El Camino Real (The Royal Road) is the name (rough English translation: The King's Highway) that the Spanish gave to a trail they cleared in the 1680s, mostly over the traditional trails of Native Americans, from St. Augustine westward to the Spanish missions in north Florida. Before this time, transpeninsular traffic in La Florida between the western mission settlements and the capital depended on water routes from Apalachee to St. Augustine. Agricultural commodities produced in Apalachee were carried by canoes to the Gulf of Mexico and southward on the coast to the mouth of the Suwanee River, then upriver to a location on the Santa Fe River. There they were loaded onto pack animals or the backs of Indian burderners (porters) for the remainder of the overland trip. Provisions and funds from the real situado were sent on the same route in reverse.
In 1673, the Franciscan Friar Juan Moreno suggested to the Queen Regent Mariana of Spain that the situado, or annual subsidy transferred from the royal treasury of New Spain, should be transported overland from Vera Cruz in Mexico to Apalachee, and from there to St. Augustine. His suggestion was disregarded, since the route he proposed went through the territories of unchristianized Indians who were not always on friendly terms with the Spanish, while the situado, in the form of silver coins, would have to be carried by burderners across the swamps, forests, and sizable bays and rivers of the Gulf of Mexico coast, which barred the passage of wagons or royal mule trains.
According to "El Camino Real", published by the Florida Division of Historical Resources: "In the 1680s, Florida Governor Diego de Quiroga y Losada contracted the services of military engineer Enrique Primo de Rivera to build a formal road across north Florida that was suitable for oxcarts. Although the project was never finished, people and goods continued to flow to and from the capital at St. Augustine, along the main corridor known as the Camino Real."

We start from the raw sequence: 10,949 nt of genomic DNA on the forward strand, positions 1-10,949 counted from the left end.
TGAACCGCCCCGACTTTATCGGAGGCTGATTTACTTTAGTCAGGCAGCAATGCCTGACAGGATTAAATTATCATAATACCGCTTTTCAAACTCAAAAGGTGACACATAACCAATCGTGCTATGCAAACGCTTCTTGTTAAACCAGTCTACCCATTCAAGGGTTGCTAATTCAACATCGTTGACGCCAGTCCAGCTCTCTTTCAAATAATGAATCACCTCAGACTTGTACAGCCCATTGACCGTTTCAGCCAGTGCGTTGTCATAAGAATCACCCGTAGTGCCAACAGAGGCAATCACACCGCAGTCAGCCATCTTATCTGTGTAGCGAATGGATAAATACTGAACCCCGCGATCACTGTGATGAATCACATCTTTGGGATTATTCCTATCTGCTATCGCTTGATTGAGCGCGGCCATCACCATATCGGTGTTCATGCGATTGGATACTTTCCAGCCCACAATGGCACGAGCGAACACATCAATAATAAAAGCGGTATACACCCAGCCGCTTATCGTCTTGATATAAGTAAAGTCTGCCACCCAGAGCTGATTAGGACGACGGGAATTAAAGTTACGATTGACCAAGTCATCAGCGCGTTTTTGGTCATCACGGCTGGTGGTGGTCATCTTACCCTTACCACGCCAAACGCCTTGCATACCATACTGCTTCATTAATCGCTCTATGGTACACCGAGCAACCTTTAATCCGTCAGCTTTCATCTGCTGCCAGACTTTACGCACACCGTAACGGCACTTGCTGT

It could be said that the Spanish had an incomplete "trail" that very loosely connected the province of La Florida in the east to the Spanish settlements in Alta California in the west, through what historians call the Spanish borderlands, but it is a gross exaggeration to describe such a discontinuous pathway, the part on the Gulf of Mexico being merely Indian foot trails running along ridges, interrupted by large bodies of water and unbridged rivers with no ferries, as a "highway".
The Spanish never built an actual road south of St. Augustine. Some unreliable sources claim that they built a road to New Smyrna in 1632, but the place did not exist in 1632. The area at the time was a wilderness uninhabited by Europeans, while the colony of New Smyrna begun and named by the Scottish Dr. Andrew Turnbull was not founded until 1768. The British built the King's Road from Colerain, Georgia to New Smyrna, and the Spanish did use it when they reacquired Florida in 1783, but afterward they were rather lax in maintaining it.
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- Amy Turner Bushnell (1987). Situado and Sabana : Spain's Support System for the Presidio and Mission Provinces of Florida. University of Georgia Press. p. 127. ISBN 978-0-8203-1712-0.
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- "El Camino Real". dos.myflorida.com. Division of Historical Resources - Florida Department of State. 2017. Archived from the original on June 3, 2017. Retrieved 7 June 2017.
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